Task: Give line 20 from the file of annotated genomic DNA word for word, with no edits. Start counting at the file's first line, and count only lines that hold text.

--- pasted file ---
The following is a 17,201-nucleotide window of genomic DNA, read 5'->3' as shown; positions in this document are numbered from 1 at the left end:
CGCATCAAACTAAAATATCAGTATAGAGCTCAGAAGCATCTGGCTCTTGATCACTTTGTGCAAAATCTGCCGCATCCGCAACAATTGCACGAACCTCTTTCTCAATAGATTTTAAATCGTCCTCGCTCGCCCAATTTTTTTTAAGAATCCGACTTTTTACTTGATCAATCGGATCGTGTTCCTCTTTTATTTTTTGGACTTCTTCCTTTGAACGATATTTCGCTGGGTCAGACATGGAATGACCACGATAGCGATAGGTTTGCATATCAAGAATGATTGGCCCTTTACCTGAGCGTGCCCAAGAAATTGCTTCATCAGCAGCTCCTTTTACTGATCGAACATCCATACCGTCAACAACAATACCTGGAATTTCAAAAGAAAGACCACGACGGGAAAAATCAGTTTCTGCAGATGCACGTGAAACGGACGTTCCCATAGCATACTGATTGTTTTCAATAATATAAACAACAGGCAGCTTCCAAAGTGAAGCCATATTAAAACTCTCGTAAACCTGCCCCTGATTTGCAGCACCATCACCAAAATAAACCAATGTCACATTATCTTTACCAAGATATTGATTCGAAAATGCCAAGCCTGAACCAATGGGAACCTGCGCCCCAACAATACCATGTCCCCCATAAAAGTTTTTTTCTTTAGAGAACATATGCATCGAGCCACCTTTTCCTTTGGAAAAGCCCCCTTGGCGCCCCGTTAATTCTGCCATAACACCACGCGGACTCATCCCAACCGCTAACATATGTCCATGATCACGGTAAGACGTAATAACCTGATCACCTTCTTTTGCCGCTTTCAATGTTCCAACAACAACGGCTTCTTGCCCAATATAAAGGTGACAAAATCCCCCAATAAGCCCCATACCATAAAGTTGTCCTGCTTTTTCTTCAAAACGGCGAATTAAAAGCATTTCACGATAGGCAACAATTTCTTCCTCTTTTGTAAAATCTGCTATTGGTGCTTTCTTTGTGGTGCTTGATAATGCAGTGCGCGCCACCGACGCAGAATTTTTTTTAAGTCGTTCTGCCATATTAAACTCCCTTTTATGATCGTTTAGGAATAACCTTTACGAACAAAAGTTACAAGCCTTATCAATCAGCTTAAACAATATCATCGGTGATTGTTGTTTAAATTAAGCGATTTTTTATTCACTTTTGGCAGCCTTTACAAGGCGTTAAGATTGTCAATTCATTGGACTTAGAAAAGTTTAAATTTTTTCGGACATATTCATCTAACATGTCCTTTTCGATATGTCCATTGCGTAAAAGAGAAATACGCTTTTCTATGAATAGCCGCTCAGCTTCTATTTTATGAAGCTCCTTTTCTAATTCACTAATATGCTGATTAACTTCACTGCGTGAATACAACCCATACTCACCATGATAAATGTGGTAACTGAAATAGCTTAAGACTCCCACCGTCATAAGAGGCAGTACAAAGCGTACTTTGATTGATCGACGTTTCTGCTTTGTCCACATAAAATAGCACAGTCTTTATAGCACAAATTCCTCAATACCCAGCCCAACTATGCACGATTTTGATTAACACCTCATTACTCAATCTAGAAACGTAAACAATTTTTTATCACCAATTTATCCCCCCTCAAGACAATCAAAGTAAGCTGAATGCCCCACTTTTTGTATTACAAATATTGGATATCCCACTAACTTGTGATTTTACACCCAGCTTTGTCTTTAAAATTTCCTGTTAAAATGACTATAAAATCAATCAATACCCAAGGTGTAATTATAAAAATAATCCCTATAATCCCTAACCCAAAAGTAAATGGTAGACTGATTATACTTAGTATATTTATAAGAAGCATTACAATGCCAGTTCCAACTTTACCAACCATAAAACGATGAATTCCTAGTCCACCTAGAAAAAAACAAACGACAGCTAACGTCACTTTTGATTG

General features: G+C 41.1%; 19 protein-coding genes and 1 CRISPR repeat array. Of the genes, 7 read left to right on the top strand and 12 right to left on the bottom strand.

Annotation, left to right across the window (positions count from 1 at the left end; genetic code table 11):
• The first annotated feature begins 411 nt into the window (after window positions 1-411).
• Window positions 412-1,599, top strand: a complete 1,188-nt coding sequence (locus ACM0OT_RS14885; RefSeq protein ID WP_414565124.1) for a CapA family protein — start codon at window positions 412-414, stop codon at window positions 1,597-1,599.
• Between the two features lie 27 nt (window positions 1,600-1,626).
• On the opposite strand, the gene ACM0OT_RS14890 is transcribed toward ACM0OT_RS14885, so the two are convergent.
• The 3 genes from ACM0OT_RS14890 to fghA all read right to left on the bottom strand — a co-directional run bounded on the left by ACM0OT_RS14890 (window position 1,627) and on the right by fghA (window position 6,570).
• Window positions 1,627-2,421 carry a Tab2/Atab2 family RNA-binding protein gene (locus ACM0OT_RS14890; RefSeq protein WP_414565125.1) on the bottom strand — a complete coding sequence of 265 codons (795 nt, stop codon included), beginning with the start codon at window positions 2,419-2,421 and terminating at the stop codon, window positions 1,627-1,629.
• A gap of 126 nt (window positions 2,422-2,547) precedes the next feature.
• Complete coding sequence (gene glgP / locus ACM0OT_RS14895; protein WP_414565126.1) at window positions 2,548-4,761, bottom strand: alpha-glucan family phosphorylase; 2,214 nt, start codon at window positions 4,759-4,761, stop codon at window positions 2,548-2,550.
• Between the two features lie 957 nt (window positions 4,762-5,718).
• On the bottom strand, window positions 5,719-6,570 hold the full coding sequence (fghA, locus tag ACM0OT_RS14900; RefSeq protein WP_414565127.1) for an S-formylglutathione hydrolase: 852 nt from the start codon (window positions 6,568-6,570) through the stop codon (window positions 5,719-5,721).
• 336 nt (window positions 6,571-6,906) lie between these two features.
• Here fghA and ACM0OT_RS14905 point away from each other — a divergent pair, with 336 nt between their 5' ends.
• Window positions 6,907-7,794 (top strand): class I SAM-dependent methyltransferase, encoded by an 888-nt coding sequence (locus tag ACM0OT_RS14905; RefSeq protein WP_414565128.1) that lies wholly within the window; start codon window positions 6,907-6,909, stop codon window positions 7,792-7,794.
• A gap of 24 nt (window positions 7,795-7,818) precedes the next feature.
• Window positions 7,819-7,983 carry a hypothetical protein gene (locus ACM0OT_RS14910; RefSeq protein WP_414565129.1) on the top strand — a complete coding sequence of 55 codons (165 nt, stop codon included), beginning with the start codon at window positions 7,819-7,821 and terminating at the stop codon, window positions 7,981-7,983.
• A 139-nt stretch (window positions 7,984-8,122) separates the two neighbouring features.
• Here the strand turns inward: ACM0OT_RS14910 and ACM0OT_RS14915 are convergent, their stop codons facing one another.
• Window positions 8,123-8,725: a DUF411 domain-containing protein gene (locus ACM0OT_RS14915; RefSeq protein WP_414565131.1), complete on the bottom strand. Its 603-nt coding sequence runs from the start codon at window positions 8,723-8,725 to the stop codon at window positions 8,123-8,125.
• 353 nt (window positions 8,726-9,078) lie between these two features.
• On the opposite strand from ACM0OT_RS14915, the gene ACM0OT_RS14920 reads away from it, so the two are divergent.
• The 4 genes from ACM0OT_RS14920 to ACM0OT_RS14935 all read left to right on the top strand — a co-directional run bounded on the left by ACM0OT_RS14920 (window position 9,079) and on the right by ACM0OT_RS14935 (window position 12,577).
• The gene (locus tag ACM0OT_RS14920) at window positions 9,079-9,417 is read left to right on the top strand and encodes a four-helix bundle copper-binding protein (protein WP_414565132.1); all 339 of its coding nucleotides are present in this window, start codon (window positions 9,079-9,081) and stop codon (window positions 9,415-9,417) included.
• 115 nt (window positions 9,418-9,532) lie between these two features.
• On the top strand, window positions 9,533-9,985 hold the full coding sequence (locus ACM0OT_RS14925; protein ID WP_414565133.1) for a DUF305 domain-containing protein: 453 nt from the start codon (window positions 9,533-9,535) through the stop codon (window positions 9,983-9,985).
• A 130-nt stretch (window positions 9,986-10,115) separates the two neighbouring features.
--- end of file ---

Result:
• A 139-nt stretch (window positions 7,984-8,122) separates the two neighbouring features.